Posts tagged sequel

Review: Wrath of the Titans

When you take a film as “epic” and “classic” and… well… “culty” as the original Clash of the Titans and remake it you really have to be careful with what you’re doing. When Warner Brothers tried their hands at it they decided to take out the cheesy and made it a high-end CGI action film for the present. The success of the film, and average critic response, brought upon it’s sequel, Wrath of the Titans. A film that takes out any actual film-like elements this series had and keeps only the 3D CGI battle scenes which are… well… not Epic enough.

Wrath of the Titans follows Perseus (Sam Worthington) to save his father and save his son from the partnership of Ares and Hades. Here is the first problem, it’s the same basic “journey to save something” plot as the first film. Honestly, who cares about any of these characters? The gods are evil, so why do they need saving? Perseus has a lot on the line but that same vacant stare on his face (I expected more from you Sam Worthington!) leaves out any emotion. At one point someone dies (huge spoiler…) and I felt absolutely no sympathy for him as he turned into dust.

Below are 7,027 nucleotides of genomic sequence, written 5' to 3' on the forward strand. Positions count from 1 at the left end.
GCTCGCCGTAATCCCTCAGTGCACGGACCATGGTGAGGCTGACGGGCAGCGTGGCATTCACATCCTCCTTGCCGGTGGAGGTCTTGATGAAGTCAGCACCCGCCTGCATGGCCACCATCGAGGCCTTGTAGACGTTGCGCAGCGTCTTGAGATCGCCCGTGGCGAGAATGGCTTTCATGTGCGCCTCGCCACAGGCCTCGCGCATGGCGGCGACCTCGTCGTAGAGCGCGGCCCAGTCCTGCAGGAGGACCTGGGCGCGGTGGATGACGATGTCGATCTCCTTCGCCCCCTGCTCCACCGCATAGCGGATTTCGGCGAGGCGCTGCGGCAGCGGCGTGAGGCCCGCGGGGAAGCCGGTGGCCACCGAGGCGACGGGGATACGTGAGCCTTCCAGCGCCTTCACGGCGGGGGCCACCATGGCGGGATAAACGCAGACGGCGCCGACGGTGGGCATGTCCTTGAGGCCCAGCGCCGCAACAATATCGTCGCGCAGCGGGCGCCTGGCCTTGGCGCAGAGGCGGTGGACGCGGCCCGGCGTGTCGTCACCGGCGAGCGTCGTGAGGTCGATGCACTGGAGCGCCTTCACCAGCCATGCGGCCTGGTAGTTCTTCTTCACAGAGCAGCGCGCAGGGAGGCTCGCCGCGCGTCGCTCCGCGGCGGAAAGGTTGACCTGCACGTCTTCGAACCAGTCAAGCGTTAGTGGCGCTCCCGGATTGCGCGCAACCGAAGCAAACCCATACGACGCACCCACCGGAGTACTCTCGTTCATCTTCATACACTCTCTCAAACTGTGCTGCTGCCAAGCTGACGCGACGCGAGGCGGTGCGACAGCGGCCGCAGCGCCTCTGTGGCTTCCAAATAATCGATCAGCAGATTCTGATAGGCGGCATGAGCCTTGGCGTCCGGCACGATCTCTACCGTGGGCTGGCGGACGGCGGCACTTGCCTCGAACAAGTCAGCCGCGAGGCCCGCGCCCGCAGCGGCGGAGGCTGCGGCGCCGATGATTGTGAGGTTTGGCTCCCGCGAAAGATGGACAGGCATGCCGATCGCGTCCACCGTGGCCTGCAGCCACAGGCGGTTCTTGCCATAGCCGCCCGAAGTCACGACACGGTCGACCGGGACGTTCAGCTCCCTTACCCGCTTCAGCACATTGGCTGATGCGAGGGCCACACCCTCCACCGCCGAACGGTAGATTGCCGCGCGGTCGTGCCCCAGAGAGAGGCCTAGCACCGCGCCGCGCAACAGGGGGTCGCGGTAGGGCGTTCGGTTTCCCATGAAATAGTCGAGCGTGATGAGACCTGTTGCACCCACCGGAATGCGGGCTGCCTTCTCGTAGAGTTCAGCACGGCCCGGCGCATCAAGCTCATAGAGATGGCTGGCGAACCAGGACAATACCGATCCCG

Concerning the action scenes, they are also all the same as the first film with just a slightly higher level of intensity around them. One cyclops… now you have two. Big finale battle? Add some lava. There’s a point Hollywood that these crazy CGI movies will need to begin to have substance again and there is a ceiling to the amount the world will take it. I feel like we hit that point with Wrath of the Titans. The same old CGI crap. Who needs it? I know there are people out there that really enjoy this kind of stuff but why can’t they go rent “Rome” from Netflix and watch something that is gripping, artistically stunning, and isn’t a “complete” waste of your time, relatively speaking.

4.5 Wraths out of 10

Editorial: Fast Five vs. Scream 4

I think April was an interesting month at the Box Office, as there were 2 sequels that attempted to re-invent movie franchises. One worked. One failed miserably.

Let’s start with Fast Five. EVERYBODY started off thinking this would be just another cash crab from the studio trying to make good on the success of the last one. It’s a 5th movie in a franchise, where most times anything past 3rd is automatically considered a giant lump of shit. However this was a great example of how to do a sequel right. They took the strong elements of the previous films, as well as added a whole lot of new stuff to it. Not only did they bring back the 2 main stars, Vin Diesel and Paul Walker, but most of the favorite characters from all 4 movies. They Even added the Fucking Rock! That, mixed with a cool new location, RIO, got fans of the series really excited to see this movie. That was easily helped by Universal’s strong marketing campaign, putting this trailer in front of almost every big movie as well as putting it on a weekend where it has little competition. I think this was the first film in the series that really didn’t take itself too seriously (no one else did!), and that made the film a lot more enjoyable.